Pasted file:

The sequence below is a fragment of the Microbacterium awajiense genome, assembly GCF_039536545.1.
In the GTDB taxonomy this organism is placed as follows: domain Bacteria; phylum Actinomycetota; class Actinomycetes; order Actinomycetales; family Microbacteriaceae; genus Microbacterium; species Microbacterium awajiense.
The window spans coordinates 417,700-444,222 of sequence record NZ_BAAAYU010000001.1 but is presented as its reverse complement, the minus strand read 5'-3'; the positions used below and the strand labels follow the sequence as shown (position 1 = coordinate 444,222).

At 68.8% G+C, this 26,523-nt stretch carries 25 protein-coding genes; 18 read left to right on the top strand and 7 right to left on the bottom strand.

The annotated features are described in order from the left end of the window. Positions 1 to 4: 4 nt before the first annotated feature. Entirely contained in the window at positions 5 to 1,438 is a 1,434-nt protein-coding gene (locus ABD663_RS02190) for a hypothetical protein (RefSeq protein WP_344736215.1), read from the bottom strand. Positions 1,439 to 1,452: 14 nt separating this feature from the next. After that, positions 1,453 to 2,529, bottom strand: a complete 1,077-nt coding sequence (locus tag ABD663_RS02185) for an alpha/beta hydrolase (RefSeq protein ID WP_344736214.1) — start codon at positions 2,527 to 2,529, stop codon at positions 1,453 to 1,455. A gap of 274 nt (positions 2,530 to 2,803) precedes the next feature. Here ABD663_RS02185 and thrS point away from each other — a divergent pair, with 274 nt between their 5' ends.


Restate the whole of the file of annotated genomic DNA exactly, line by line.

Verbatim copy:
The sequence below is a fragment of the Microbacterium awajiense genome, assembly GCF_039536545.1.
In the GTDB taxonomy this organism is placed as follows: domain Bacteria; phylum Actinomycetota; class Actinomycetes; order Actinomycetales; family Microbacteriaceae; genus Microbacterium; species Microbacterium awajiense.
The window spans coordinates 417,700-444,222 of sequence record NZ_BAAAYU010000001.1 but is presented as its reverse complement, the minus strand read 5'-3'; the positions used below and the strand labels follow the sequence as shown (position 1 = coordinate 444,222).

At 68.8% G+C, this 26,523-nt stretch carries 25 protein-coding genes; 18 read left to right on the top strand and 7 right to left on the bottom strand.

The annotated features are described in order from the left end of the window. Positions 1 to 4: 4 nt before the first annotated feature. Entirely contained in the window at positions 5 to 1,438 is a 1,434-nt protein-coding gene (locus ABD663_RS02190) for a hypothetical protein (RefSeq protein WP_344736215.1), read from the bottom strand. Positions 1,439 to 1,452: 14 nt separating this feature from the next. After that, positions 1,453 to 2,529, bottom strand: a complete 1,077-nt coding sequence (locus tag ABD663_RS02185) for an alpha/beta hydrolase (RefSeq protein ID WP_344736214.1) — start codon at positions 2,527 to 2,529, stop codon at positions 1,453 to 1,455. A gap of 274 nt (positions 2,530 to 2,803) precedes the next feature. Here ABD663_RS02185 and thrS point away from each other — a divergent pair, with 274 nt between their 5' ends.